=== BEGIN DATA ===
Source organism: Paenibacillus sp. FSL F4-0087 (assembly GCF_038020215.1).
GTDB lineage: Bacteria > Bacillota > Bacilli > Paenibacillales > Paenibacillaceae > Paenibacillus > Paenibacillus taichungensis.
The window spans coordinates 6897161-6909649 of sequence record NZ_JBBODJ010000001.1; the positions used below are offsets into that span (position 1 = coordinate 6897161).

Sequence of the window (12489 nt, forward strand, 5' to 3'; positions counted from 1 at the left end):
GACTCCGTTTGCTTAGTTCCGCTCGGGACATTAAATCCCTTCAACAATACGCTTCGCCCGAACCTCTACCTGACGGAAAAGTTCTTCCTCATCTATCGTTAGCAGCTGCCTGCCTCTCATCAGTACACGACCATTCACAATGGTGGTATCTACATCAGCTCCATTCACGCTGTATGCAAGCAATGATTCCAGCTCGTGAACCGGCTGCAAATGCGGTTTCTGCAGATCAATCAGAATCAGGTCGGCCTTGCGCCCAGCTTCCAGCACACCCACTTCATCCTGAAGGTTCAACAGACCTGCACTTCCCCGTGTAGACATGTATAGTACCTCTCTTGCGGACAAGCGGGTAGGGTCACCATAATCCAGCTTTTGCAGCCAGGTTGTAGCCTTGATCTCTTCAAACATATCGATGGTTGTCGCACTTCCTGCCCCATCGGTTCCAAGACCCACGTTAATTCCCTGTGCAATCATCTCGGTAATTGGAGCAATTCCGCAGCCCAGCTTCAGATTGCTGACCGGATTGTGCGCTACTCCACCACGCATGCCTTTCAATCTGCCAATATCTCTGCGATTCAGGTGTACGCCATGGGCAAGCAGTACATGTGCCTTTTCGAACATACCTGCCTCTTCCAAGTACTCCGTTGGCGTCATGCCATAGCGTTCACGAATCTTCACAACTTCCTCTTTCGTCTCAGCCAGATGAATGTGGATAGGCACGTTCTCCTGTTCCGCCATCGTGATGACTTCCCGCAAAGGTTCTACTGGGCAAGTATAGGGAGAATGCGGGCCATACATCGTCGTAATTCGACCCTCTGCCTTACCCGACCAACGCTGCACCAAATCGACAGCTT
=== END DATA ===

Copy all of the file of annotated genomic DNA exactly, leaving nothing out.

Source organism: Paenibacillus sp. FSL F4-0087 (assembly GCF_038020215.1).
GTDB lineage: Bacteria > Bacillota > Bacilli > Paenibacillales > Paenibacillaceae > Paenibacillus > Paenibacillus taichungensis.
The window spans coordinates 6897161-6909649 of sequence record NZ_JBBODJ010000001.1; the positions used below are offsets into that span (position 1 = coordinate 6897161).

Sequence of the window (12489 nt, forward strand, 5' to 3'; positions counted from 1 at the left end):
GACTCCGTTTGCTTAGTTCCGCTCGGGACATTAAATCCCTTCAACAATACGCTTCGCCCGAACCTCTACCTGACGGAAAAGTTCTTCCTCATCTATCGTTAGCAGCTGCCTGCCTCTCATCAGTACACGACCATTCACAATGGTGGTATCTACATCAGCTCCATTCACGCTGTATGCAAGCAATGATTCCAGCTCGTGAACCGGCTGCAAATGCGGTTTCTGCAGATCAATCAGAATCAGGTCGGCCTTGCGCCCAGCTTCCAGCACACCCACTTCATCCTGAAGGTTCAACAGACCTGCACTTCCCCGTGTAGACATGTATAGTACCTCTCTTGCGGACAAGCGGGTAGGGTCACCATAATCCAGCTTTTGCAGCCAGGTTGTAGCCTTGATCTCTTCAAACATATCGATGGTTGTCGCACTTCCTGCCCCATCGGTTCCAAGACCCACGTTAATTCCCTGTGCAATCATCTCGGTAATTGGAGCAATTCCGCAGCCCAGCTTCAGATTGCTGACCGGATTGTGCGCTACTCCACCACGCATGCCTTTCAATCTGCCAATATCTCTGCGATTCAGGTGTACGCCATGGGCAAGCAGTACATGTGCCTTTTCGAACATACCTGCCTCTTCCAAGTACTCCGTTGGCGTCATGCCATAGCGTTCACGAATCTTCACAACTTCCTCTTTCGTCTCAGCCAGATGAATGTGGATAGGCACGTTCTCCTGTTCCGCCATCGTGATGACTTCCCGCAAAGGTTCTACTGGGCAAGTATAGGGAGAATGCGGGCCATACATCGTCGTAATTCGACCCTCTGCCTTACCCGACCAACGCTGCACCAAATCGACAGCTT